Sunday, February 10, 2019
[Santa Barbara County] Our View: Someone has to watch
Government can be confounding and confusing, which may be a wild understatement. For example, we’ll wager a lot of local residents don’t really know the difference between the two common forms of grand juries.
In fact, their titles say it all — criminal grand jury, or civil grand jury. The former deals with society’s law breakers. The latter deals with how governments function — or fail to function in many cases.
The criminal grand jury hands down indictments that can lead to convictions and prison sentences. The civil grand jury exposes government mismanagement or lax oversight, which can be embarrassing, but rarely is a felony.
In general, a civil grand jury is the citizens’ watchdog group. Its responsibilities cover the examination of all areas of the county and city governments, including special districts, to ensure they are being managed honestly and efficiently, and that your tax dollars are being spent in the best possible ways.
The civil grand jury watchdog aspect should not be underplayed. We can’t think of a better time for citizens to get involved in watching over what our various levels of government are doing, and helping to expose missteps or malfeasance.
And here is your best shot at doing just that: February is Grand Jury Awareness Month, and in this case that means the watchdog variety.
Santa Barbara County is seeking volunteers for the 2018-19 civil grand jury. North County citizens can toss their hats in the ring by calling the Santa Maria Jury Services Office at 805-614-6464. Applications are also available at www.sbcourts.org, or by emailing firstname.lastname@example.org, or writing to the Civil Grand Jury at 1100 Anacapa St., Santa Barbara, CA 93101.
Grand jurors investigate citizen complaints about government entities. When an investigation is completed, a report is sent to the courts and to the government entity under scrutiny, which then has a specified period to respond.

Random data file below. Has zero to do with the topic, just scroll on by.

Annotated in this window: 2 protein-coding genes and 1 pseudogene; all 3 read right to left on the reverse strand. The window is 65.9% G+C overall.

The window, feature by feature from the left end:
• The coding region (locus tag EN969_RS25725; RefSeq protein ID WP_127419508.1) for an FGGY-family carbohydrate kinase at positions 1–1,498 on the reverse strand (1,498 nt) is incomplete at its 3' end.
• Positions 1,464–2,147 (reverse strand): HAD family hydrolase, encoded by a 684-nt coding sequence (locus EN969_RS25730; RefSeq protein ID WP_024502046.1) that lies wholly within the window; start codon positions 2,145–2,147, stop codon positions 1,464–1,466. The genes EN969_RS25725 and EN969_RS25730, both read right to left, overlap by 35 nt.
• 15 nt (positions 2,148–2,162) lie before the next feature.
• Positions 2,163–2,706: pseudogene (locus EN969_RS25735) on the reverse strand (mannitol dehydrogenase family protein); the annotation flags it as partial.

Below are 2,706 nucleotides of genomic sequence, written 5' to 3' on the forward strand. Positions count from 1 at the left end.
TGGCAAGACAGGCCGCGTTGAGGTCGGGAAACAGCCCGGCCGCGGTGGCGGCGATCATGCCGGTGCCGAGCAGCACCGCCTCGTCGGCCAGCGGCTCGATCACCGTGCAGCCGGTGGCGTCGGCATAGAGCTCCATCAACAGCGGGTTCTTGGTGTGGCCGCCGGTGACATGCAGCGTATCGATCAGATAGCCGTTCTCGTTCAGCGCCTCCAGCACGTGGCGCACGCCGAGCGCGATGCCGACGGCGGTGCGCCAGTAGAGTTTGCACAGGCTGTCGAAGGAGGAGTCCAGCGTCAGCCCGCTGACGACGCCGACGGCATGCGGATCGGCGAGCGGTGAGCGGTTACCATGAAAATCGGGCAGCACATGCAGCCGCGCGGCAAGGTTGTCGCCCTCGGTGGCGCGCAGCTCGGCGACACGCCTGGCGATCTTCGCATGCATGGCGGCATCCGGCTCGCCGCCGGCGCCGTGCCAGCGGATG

Maybe that sounds like a breeze, but it’s not. Anyone who’s ever fully investigated anything knows the true meaning of the term “grueling, intense work.” And that’s what civil grand juries do, year in and year out. There is a modest per-diem payment for each jury member, but it’s not the money that draws a citizen’s interest. It’s the knowledge that you may play a key role in making our governments function more efficiently, and maybe save a few tax dollars along the way.
We bring all this up because in recent years there has not been enough North County representation on civil grand juries. So, the county is emphasizing the need to encourage North County citizens to volunteer. They’ve even added video conferencing technology so North County jurors won’t have to drive to Santa Barbara for meetings.
And here’s why more participation up in our neck of the woods would be a good thing:
The 1994-95 civil grand jury was responsible for opening the door for a North County Jail. Subsequent juries validated the request by revealing serious over-crowding at the main jail in Goleta, and continued hammering on the new jail suggestion over the years. That North County facility is finally almost ready to open.
One has to wonder if the jail would have been built, had that mid-1990s civil grand jury not investigated the need for a jail, and later juries followed up with compelling evidence of the need.
This is a good opportunity for average citizens to find out how our local governments and special districts really work. It can be a truly thrilling experience, and sometimes a little frightening.
February 6, 2019
Santa Maria Times, Lompoc Record